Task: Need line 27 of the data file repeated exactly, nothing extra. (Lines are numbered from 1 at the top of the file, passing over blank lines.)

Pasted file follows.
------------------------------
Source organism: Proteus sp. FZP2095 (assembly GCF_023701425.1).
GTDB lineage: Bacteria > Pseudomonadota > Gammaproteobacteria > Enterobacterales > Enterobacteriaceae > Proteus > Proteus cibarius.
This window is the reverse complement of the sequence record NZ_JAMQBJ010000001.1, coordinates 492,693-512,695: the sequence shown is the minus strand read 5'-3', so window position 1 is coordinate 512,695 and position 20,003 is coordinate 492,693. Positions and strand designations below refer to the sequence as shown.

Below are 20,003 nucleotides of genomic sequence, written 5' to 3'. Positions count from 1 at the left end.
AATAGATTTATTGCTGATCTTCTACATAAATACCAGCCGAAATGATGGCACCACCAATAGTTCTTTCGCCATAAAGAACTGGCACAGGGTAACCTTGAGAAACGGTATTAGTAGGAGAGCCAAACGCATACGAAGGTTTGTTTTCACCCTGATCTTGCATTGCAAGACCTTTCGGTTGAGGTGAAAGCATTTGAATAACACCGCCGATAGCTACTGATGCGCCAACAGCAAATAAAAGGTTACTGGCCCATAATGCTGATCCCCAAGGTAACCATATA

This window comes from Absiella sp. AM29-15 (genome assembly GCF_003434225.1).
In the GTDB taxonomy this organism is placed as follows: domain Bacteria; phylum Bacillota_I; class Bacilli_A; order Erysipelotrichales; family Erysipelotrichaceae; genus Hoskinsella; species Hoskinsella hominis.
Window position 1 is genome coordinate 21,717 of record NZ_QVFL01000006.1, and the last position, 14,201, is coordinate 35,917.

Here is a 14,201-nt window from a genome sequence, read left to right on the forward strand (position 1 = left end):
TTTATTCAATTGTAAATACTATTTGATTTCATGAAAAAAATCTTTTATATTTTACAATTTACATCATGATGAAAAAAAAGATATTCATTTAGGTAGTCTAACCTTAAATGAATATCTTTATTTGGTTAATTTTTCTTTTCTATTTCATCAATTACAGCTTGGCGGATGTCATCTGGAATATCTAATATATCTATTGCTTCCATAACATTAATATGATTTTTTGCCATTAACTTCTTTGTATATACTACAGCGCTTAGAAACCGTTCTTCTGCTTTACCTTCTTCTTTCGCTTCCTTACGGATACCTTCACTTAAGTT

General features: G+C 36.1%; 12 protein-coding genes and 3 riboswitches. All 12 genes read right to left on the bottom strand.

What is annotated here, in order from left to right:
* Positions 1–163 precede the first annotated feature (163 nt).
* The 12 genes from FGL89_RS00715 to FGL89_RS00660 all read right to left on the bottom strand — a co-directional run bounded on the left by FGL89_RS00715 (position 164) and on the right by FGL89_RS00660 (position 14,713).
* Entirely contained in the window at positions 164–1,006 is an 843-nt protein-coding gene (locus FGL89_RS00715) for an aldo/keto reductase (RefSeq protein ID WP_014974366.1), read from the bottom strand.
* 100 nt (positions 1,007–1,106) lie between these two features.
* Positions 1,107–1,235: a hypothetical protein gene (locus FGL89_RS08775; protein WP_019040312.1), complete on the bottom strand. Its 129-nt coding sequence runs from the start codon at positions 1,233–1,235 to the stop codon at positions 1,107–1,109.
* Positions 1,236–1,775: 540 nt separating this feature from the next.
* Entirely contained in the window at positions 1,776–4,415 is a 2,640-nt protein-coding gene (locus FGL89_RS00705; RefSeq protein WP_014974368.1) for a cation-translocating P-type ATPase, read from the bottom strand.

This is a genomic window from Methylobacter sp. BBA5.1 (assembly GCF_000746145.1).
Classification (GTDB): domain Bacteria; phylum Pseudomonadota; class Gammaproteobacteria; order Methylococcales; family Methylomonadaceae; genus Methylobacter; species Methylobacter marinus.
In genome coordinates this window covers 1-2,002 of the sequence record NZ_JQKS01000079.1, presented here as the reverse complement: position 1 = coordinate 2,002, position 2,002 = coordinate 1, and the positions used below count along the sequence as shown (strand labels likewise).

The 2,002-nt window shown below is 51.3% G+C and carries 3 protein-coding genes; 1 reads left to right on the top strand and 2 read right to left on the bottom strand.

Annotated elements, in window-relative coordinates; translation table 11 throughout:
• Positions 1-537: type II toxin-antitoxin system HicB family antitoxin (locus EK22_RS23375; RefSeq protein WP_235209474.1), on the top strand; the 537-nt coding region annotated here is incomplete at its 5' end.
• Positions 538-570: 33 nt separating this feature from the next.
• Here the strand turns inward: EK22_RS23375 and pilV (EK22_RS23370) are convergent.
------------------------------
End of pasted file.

• Here the strand turns inward: EK22_RS23375 and pilV (EK22_RS23370) are convergent.